We are delighted to announce the advertisement of three postdoctoral fellowships at ITSEE (the Institute for Textual Scholarship and Electronic Editing at the University of Birmingham).

All involve work on Greek New Testament commentary manuscripts, to start this autumn. One is on the AHRC-funded Codex Zacynthius project, using multispectral imaging to recover the text of the earliest catena on Luke. Two are on the ERC-funded CATENA project, producing a catalogue of commentary manuscripts, identifying different stages in their history and development and making electronic transcriptions and editions of their text.

The posts would be suitable for Classicists or scholars of the New Testament and early Christianity with experience of working with Greek manuscripts.
Further details and links to the application portal may be found at:

Candidates may apply for one or more of these positions. The deadline is 11th April 2018.

In addition, the CATENA project is advertising a funded doctoral studentship on the Pseudo-Oecumenian Catena on Romans, suitable for candidates with expertise in Greek and an interest in manuscripts. Further information and application link at:
Closing date 9th April 2018.

Exorcism and Healing in Early Christianity

On the weekend last I returned from a short (but very interesting) conference on “Healing and Exorcism in Second Temple Judaism and Early Christianity,” held in Orebro School of Theology (Orebro, Sweden).  The focus, contributors and paper-titles are listed here.

My own presentation was, “The Ritual Use of Jesus’ Name in Early Christian Exorcism and Healing,” and here is my abstract:

“On the one hand, the use of Jesus’ name in early Christian accounts of healing and exorcism fits within the larger pattern of the invocation of powerful names (e.g., daimons, angels, etc.) in Roman-era exorcism and “magic”.  On the other hand, the invocation of Jesus to the exclusion of other beings/powers suggests something distinctive within that larger pattern.  This particular, even singular, focus on Jesus’ name (and the power/person it represents) likely reflects the unique status accorded to the risen/exalted Jesus in early Christian circles, and, along with some other distinguishing features, gives to early Christian exorcism and healing an identifiable character.”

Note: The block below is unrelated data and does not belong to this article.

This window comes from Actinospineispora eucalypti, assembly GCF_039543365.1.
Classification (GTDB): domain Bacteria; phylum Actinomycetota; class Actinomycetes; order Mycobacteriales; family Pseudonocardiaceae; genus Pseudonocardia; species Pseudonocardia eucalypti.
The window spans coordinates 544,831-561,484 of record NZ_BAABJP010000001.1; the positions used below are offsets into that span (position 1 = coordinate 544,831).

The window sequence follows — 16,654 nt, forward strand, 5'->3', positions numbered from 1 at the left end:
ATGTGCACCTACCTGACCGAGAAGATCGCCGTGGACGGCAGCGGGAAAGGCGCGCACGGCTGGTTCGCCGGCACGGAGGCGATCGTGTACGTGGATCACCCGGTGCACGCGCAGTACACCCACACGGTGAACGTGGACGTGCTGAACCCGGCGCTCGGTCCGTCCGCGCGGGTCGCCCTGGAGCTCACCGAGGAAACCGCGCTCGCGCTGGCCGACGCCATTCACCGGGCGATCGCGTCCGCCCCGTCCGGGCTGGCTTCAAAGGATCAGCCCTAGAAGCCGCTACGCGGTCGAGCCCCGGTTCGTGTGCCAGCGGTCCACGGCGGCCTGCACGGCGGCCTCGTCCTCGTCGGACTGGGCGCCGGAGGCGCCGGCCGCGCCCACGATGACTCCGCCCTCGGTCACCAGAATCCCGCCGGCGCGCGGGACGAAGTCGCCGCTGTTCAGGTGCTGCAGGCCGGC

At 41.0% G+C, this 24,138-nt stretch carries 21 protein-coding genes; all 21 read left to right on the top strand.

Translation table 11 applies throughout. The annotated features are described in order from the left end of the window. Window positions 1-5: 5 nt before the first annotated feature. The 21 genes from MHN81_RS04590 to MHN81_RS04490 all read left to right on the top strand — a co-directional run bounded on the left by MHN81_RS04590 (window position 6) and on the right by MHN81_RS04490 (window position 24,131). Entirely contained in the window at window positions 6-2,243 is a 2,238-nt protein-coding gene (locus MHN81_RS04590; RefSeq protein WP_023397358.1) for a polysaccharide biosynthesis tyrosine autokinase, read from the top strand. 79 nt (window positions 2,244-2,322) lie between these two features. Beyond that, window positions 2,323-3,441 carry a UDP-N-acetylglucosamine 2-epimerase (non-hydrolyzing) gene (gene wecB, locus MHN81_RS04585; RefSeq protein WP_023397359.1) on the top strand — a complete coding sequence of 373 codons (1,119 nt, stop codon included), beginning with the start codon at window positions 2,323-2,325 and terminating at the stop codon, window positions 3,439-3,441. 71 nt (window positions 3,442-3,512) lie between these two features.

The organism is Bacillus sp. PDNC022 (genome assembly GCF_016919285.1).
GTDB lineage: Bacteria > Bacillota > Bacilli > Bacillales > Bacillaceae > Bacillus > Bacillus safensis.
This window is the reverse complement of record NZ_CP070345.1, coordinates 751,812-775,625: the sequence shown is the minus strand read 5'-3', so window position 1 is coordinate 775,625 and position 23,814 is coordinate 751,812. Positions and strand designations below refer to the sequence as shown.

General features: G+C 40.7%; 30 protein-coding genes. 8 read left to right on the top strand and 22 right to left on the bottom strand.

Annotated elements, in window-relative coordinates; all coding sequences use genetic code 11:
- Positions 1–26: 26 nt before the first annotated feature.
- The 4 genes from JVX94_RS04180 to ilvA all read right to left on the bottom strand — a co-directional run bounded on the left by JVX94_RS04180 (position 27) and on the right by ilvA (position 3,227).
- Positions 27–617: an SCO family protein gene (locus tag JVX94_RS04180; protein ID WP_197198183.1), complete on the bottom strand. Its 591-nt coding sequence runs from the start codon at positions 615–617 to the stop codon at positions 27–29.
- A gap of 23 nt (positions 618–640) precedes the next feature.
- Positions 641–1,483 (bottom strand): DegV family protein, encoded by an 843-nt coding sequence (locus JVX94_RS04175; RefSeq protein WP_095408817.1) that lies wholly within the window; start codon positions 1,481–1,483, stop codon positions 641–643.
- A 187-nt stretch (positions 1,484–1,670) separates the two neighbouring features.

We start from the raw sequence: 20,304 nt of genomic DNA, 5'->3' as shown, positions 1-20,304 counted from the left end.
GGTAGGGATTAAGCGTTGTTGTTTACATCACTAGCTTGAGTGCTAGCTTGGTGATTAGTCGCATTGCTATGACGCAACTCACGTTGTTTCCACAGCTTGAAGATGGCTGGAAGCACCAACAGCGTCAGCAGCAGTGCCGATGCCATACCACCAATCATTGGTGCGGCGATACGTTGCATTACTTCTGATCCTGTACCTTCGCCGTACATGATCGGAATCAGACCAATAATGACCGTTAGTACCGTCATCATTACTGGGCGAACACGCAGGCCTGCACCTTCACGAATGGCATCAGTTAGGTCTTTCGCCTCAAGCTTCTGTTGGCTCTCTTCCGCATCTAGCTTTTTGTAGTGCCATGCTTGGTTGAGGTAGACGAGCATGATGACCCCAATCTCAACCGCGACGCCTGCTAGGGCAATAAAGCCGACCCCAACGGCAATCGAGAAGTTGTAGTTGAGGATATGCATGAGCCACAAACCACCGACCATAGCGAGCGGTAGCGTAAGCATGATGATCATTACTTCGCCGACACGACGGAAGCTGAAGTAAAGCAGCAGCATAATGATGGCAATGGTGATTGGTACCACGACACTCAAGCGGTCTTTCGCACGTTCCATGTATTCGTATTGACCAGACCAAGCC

I posited three main distinguishing features of early Christian exorcism and healing practice.

(1) The exclusivity of Jesus’ name, i.e., earliest texts portray Jesus’ followers as invoking his name alone, in contrast the the use of various and even multiple names/figures in non-Christian practice.

(2)  The early Christian ritual use of Jesus’ name was one facet of a wider devotional pattern in which Jesus figured centrally.  Here again, this distinguishes early Christian practice.  The evidence of various other forms of Jewish ritual practices, and “pagan” practices as well, typically involved invocation of names of powerful beings, but this was not attached to any further devotional practice directed to these beings.  But in early Christian circles, Jesus was invoked at baptism (the initiation rite), and in the collective worship gathering, hymns sung celebrating him, prayers directed through Jesus or to Jesus jointly with God, the shared meal understood as one in Jesus’ honour, et alia.

(3)  The simplicity of method in earliest Christian ritual practice.  Unlike the more elaborate practices portrayed in pagan and other Jewish circles, involving such things as elaborate and fixed spells, the use of fumigations and/or various devices, the reports of earliest Christian practice typically involve a simple command (e.g., to the demonic spirit).

The papers from the conference will appear in a volume to be published by Mohr-Siebeck in due course.  In the meantime, my thanks and appreciation to Dr. Tommy Wasserman and Dr. Mikael Telbe, and their various assistants, for a well-run, informative and cordial conference.


“Christianity at the Crossroads”: US Edition

In an earlier posting here I noted the publication of Michael Kruger’s very useful book on second-century Christianity:  Christianity at the Crossroads.  The US edition has now appeared (IVP Academic, the publisher’s online entry here).